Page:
The same day the iPhone 12 was announced, Samsung published shady, anti-Apple ads on Twitter and Facebook stating, “Your #Galaxy does give you what you are looking for. From the most basic as a charger, to the best camera, battery, performance and even 120Hz screen on a smartphone.”
Under the caption, Samsung uploaded a picture of the charger that accompanies its flagship handsets, allowing the public to drool over the taken-for-granted power adapter that Apple snatched away from its iPhone boxes. Beijing-based smartphone brand Xiaomi also trolled Apple with a similar ad.
However, as they always say, your haters are your biggest admirers. There’s scuttlebutt that Samsung is planning on “saving the environment,” too. In late December, the company was caught red-handed deleting its cheeky ads from all of its social media platforms, adding fuel to the rumors that Samsung plans on ditching its power adapters as well. If this is true, how embarrassing for Samsung. Don’t tweet if you plan to repeat!
Samsung also threw subtle shade at Apple last November. In a commercial for the Galaxy Z Fold 2, a hooded figure spots a poster for the phone that says, “Think Different” — Apple’s 1997 to 2002 ad slogan.
The hooded figure whips out a can of red spray paint, crosses out the word “different” and writes “bigger,” low-key criticizing Apple for being a narrow-minded company that can’t compete with Samsung’s grandiose smartphone concepts.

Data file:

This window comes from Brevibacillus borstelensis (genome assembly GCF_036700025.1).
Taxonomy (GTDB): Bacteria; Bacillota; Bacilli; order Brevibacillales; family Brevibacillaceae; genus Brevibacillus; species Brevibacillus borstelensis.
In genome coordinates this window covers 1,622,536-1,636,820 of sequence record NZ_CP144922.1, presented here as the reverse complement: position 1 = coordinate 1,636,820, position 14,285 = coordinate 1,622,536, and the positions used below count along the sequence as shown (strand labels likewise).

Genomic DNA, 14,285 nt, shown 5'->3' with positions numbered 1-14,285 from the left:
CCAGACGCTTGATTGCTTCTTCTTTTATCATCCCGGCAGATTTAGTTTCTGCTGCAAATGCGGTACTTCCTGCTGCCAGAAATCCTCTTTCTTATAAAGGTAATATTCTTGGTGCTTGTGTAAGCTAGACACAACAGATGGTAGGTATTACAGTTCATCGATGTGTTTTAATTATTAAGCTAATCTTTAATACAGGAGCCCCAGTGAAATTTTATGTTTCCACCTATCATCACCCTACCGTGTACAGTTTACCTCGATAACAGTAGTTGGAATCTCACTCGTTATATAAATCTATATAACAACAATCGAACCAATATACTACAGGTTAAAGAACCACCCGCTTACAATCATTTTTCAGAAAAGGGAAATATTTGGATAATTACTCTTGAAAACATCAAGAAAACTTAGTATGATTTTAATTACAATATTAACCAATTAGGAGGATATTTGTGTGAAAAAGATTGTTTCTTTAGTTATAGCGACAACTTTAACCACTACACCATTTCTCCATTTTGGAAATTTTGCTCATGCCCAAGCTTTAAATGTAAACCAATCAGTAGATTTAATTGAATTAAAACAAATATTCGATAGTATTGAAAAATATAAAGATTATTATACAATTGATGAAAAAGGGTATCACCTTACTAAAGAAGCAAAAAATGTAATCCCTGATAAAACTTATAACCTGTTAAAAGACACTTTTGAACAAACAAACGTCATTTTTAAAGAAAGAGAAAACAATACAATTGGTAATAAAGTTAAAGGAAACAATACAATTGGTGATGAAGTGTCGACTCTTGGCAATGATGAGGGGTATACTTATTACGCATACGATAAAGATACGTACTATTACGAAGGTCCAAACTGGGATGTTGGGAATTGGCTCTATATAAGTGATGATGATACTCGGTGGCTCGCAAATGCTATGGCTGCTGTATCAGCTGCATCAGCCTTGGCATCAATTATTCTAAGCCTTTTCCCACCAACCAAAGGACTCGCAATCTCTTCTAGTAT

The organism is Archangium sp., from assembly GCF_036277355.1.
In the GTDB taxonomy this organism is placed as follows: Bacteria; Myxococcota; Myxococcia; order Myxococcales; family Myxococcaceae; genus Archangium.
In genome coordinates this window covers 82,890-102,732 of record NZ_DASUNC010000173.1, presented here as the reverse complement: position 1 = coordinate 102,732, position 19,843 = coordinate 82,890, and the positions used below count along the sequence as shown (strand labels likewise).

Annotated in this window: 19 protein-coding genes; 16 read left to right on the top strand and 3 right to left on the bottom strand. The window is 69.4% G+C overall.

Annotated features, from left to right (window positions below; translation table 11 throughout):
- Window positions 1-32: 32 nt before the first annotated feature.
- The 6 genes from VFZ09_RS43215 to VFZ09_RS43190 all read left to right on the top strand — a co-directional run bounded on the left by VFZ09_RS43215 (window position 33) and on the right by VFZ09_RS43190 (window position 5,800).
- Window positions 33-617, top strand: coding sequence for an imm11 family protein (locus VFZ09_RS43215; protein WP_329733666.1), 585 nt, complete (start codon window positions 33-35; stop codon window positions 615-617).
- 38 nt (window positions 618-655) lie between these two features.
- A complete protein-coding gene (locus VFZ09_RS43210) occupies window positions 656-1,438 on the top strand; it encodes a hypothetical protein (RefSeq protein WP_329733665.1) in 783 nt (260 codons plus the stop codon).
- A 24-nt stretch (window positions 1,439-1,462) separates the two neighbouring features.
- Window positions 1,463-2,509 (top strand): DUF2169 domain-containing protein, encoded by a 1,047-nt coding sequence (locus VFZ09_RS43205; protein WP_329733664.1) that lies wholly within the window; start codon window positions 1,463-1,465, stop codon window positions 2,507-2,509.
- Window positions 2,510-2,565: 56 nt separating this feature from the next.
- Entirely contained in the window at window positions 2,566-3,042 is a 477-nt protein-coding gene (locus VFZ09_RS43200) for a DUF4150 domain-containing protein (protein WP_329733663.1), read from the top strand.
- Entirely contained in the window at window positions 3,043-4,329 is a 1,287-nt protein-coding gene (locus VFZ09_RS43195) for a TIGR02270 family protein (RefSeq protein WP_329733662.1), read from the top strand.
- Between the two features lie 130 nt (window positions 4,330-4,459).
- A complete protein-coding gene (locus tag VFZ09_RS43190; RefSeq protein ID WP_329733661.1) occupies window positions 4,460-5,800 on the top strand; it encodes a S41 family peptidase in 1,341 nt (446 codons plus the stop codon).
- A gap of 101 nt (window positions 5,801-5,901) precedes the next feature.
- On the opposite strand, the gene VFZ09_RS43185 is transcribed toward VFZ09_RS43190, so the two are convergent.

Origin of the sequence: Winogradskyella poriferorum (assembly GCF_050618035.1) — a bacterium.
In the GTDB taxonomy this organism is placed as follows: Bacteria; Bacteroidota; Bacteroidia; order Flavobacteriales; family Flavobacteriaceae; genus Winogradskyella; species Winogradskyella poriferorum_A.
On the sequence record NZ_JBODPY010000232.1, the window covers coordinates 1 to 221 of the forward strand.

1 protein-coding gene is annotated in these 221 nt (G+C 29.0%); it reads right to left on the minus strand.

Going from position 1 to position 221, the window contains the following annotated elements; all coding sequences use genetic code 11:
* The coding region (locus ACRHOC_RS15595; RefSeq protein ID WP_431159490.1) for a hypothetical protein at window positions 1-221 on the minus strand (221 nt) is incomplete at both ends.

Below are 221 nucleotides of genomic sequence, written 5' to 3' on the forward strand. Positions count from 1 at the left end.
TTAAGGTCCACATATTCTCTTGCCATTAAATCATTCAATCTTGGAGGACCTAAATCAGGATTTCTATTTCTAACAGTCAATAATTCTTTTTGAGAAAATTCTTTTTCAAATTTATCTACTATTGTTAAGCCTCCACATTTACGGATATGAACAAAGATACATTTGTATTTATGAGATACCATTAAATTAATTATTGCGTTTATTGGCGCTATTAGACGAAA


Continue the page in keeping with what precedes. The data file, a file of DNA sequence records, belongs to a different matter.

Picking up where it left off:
Xbox Series X vs. PS5
With the emergence of two next-generation consoles last year — the Xbox Series X and PS5 — Microsoft knew that it would be battling a tough competitor with Sony as its rival. As such, Microsoft watched Sony like a hawk, waiting for the right time to strike. Almost every time Sony had a snafu, Microsoft jumped at the opportunity to stomp on the PS5 while elevating the Series X — and it was profoundly entertaining.
Last September, fans were frustrated with Sony’s next-gen upgrade approach, especially when the company confirmed that owners of PS4’s Marvel Spider-Man game wouldn’t get a free PS5 upgrade for the remastered version. Microsoft’s Smart Delivery feature, on the other hand, promises that all first-party games purchased on Xbox One come with a Series X upgrade. With Sony offering upgrade deals on a case-by-case basis, Microsoft couldn’t wait to taunt the company.
Xbox UK tweeted, “Here’s a thread on how you can upgrade games to the Xbox Series X” as if it was poised to dive into a series of step-by-step instructions to its 900,000 followers. Instead, Microsoft closed the thread with a funny meme of Leonardo DiCaprio guffawing like an uppity snob with the following statement: “Just buy the game!”
Microsoft also came for blood after Sony posted a PS5 teardown video last October.
Yasuhiro Ootori, Sony’s Vice President of Mechanical Design, took nearly a minute to rotate the PS5 from its vertical posture to a horizontal position because he had to attach the backplate to a specific spot on the console and screw it in. Xbox UK couldn’t help but take a sly dig at Sony with the following tweet.
Sony decided to take more of a turn-the-other-cheek (i.e. boring) strategy while Microsoft dragged the PS5 through the mud during the height of the next-gen console pandemonium. Such a shame! A tit-for-tat of wit between Microsoft and Sony would have been epic. Maybe Sony knew it had no chance against the most powerful gaming console in the world — the Series X would crush the PS5 based on specs alone. On the other hand, perhaps Sony’s quiet and mellow approach was a good idea. The one-sidedness made Microsoft seem like a big, bad bully.